3-week epidemic order, new COVID-19 restrictions begin

Coronavirus

GRAND RAPIDS, Mich. (WOOD) — In an effort to cap the recent surge in COVID-19 cases, the Michigan Department of Health and Human Services issued several new restrictions starting Wednesday and lasting three weeks.

Under the epidemic order, restaurants must halt dine-in services, movie theaters must close, high school sports are suspended, high schools and colleges will shift to remote learning, and social gatherings should be limited to no more than two households.

In addition to household restrictions, health officials are urging those that can work from home to do so. The order leaves open work that can’t be done at home such as manufacturing, construction and health occupations.

Bars and restaurants will be closed for indoor dining but will remain open for outdoor dining, takeout and delivery.

Individual activities like retail shopping, personal care services will remain open with physical distancing and face mask requirements.

Other establishments like casinos, movie theaters, bowling alleys, bingo halls and skating rinks will be closed during the order.

The Michigan Unemployment Insurance Agency on Tuesday sent out a notice to anyone who may again be laid off that as they seek unemployment benefits they should reopen their previous claim rather than file a new one. More information on how to reopen a claim or file a new one can be found on the state’s website. The UIA added it has increased capacity in anticipation of more claims.

All high schools and colleges will not be learning in person. K-8 schools can continue learning in person with strong mitigation including mask requirements. Child care will also stay open to help support working parents.

Both public health officials and the leaders of privately-owned hospitals have pleaded with the public to follow the new rules and keep up with coronavirus mitigation practices that have been encouraged for months: washing hands frequently, practicing 6-foot social distancing, avoiding gatherings and wearing a mask in public.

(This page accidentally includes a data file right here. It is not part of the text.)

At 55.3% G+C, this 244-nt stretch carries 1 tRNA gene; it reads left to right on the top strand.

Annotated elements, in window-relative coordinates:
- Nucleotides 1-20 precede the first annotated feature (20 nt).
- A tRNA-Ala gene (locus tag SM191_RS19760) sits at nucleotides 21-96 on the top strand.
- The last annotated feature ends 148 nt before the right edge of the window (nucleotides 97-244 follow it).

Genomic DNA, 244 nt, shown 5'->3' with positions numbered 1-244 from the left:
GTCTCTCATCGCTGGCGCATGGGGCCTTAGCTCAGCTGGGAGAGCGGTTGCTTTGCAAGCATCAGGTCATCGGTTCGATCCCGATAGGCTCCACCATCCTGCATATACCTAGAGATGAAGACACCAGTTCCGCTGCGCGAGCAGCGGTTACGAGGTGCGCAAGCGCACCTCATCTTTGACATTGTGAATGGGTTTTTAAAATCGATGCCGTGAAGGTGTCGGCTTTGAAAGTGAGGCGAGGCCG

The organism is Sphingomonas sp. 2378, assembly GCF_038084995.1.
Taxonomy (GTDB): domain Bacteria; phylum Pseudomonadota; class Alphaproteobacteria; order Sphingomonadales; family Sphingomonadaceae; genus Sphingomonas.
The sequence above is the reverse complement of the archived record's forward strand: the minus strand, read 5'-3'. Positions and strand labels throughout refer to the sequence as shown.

State health officials have urged people experiencing symptoms to get tested. To find a testing site near you, visit the state’s website.

SEVERAL SCHOOL DISTRICTS PLAN TO GO ALL VIRTUAL

With high schools required to move to virtual learning, a number of districts were already planning on beginning this process.

Byron Center Public Schools had already modified its hybrid plan for this week for its middle and high school students and were planning on having all grades learn virtually next Monday and Tuesday ahead of Thanksgiving. 

Several other West Michigan school districts that were not already all remote are moving K-8 grade virtual too even though it’s not required by the order. 

Kentwood Public Schools started having all students virtual on Tuesday. 

Elementary students at Grandville and Greenville Public Schools will also begin remote learning Wednesday.

Beginning Thursday, all students at Grand Haven Area Public Schools will switch to remote learning.

Jenison Junior High School students will also begin virtual learning Wednesday along with the high school students, with K-5 grade following suit after Thanksgiving. 

Many districts that had in-person learning before the order say they plan to reassess once it’s lifted on Dec. 9.

BOWLING CENTER FEELS FINANCIAL PINCH DUE TO RESTRICTIONS

Entertainment venues like movie theaters and bowling alleys were among the last to open up after the COVID-19 shutdown. Now, not long after reopening on Oct. 9, they are closing again.

“We have been through this before with the seven months of shutdown,” Emily Loeks, director of community affairs for Celebration Cinema, said. “I think it’s a bit harder this time in that we’re really concerned about our team and our ability to retain our team and just the realities that we’re facing together in this next month or so of closure. It’s important to us on the other side of this to have our team in place. And so we’re hopeful for some help from both the federal government and our state government to help us with some of this short-term difficulty.”

“It’s a little frustrating, man,” said Charles “Hurricane” Patterson, a bowler at Spectrum Lanes in Wyoming. “It isn’t cool.”

He’s one of the dedicated few at Spectrum Lanes that has traveled as far as Illinois to get around similar orders in the past.

“It was kind of messed up that we couldn’t do it here. I had to drive two and half hours every other weekend just to go there to bowl,” he said.

The frustration is spoiling more than a good time.

“This is not just me not getting a paycheck next week,” said Ron Eaton, co-owner at Spectrum Lanes. “This is everything I have in life.”

Spectrum Lanes had 80 employees at the start of the year, shrinking to 60 in September. Now, ownership says 50 people will be laid off because of the three-week pause.

“It is not economically sustainable for any business such as ours,” he said. “We’re living on the good will of our bank right now.”

Eaton’s had a hand in running the place for 35 years and says the state’s decision to close bowling alleys again is misguided.

“And to say we’re all in this together is a totally untrue statement. We are not all in this together,” said Eaton. “(Whitmer) is picking winners and losers.”

  

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